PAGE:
Let’s tackle the elephant in the room first of all. And no, I don’t mean the actual Elephant of the Bastille monument that the students lark about on in later scenes. I mean Russell Crowe‘s really shit singing. Here’s a little tip for any other theatre producers thinking of transferring their global phenomenon stage musical to the big screen: if there are rumblings about one of your leading actor’s singing not being up to scratch, don’t give him the opening line of the sodding film! My first thought was ‘oh god’. My second thought was ‘I can’t work out what he sounds like and it’s going to bug me for the next 157 minutes’. And my third thought (don’t worry, I’m not going to document every thought that entered my head throughout the film, that would be terrifying) was ‘oh yes, I’ve worked it out’.
The first few minutes are all a bit random really. Crowe’s Javert is great at riding a horse, and being downright menacing, so long as he isn’t carrying a (nasal) tune. Hugh Jackman‘s Valjean looks as rough as someone who’s spent 19 years in prison lugging boats around has every right to and, when he speaks, he sounds like he has a mouthful of spoons. That, coupled with the fact that they’re doing this weird sing/talk hybrid, and I can see why newcomers and reluctant viewers might have been a little put off. I struggled to enjoy it at first, and I’m a dyed-in-the-wool Les Mis fan. Ideally, they should have swapped it around a bit, and started the film with one of the more solid performances. But I guess they felt that telling the story out of chronological sequence, Pulp Fiction style, was unbecoming. Bloody theatre snobs.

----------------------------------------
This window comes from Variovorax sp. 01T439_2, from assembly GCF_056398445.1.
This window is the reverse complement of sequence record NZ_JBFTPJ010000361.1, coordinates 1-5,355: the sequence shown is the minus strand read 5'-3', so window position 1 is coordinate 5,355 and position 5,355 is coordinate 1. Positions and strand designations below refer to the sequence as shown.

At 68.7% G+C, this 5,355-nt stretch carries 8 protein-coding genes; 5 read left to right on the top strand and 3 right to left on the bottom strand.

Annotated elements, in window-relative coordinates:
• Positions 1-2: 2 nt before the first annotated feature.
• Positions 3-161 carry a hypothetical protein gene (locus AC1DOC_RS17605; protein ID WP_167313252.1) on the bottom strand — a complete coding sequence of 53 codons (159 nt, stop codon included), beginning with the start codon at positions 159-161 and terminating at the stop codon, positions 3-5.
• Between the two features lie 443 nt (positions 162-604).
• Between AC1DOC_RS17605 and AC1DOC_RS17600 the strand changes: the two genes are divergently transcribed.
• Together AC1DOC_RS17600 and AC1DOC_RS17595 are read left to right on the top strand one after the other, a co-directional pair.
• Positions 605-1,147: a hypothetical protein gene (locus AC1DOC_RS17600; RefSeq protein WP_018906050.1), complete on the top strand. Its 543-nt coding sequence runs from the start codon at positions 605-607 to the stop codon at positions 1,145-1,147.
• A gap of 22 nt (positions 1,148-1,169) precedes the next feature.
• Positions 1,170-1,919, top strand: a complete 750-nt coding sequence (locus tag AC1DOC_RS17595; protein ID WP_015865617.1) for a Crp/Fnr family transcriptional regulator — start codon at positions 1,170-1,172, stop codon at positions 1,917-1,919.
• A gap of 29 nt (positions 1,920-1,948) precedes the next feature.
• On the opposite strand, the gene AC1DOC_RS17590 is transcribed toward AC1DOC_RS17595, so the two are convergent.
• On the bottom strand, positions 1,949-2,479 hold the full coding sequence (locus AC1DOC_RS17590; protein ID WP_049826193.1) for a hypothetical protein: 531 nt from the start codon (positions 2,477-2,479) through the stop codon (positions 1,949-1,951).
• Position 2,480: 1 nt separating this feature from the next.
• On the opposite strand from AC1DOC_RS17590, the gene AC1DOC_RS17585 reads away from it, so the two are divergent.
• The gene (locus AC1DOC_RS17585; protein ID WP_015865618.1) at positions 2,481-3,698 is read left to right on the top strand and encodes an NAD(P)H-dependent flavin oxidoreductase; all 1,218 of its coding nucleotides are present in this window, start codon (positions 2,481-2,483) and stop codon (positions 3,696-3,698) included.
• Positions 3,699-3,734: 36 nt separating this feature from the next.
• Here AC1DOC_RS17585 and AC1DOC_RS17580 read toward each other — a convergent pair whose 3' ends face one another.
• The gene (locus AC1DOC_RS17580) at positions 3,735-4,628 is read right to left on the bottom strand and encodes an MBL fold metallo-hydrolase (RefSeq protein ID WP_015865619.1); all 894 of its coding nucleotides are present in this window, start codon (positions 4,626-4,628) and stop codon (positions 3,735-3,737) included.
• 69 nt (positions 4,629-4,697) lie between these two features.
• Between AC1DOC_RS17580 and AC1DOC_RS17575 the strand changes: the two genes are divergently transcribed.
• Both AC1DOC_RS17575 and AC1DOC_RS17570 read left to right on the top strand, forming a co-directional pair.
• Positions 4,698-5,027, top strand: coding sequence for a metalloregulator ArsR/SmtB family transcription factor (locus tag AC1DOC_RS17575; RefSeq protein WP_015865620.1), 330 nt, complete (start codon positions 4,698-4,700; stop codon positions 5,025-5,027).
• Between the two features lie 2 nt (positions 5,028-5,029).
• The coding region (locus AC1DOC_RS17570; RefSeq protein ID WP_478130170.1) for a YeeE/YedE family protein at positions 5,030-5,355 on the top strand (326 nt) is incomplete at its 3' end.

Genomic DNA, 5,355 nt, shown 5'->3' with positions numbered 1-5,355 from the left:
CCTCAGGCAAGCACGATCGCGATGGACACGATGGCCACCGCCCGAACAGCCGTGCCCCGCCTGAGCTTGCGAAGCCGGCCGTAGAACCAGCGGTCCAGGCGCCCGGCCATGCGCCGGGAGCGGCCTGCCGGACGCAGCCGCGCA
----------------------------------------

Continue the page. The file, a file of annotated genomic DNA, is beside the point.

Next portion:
Luckily, while I was still wondering whether this was actually going to be any good, Anne Hathaway turned up, had all her hair chopped off, sang a song, won an Oscar, and promptly died, all within the space of about 15 minutes. Nailed it, Hathaway.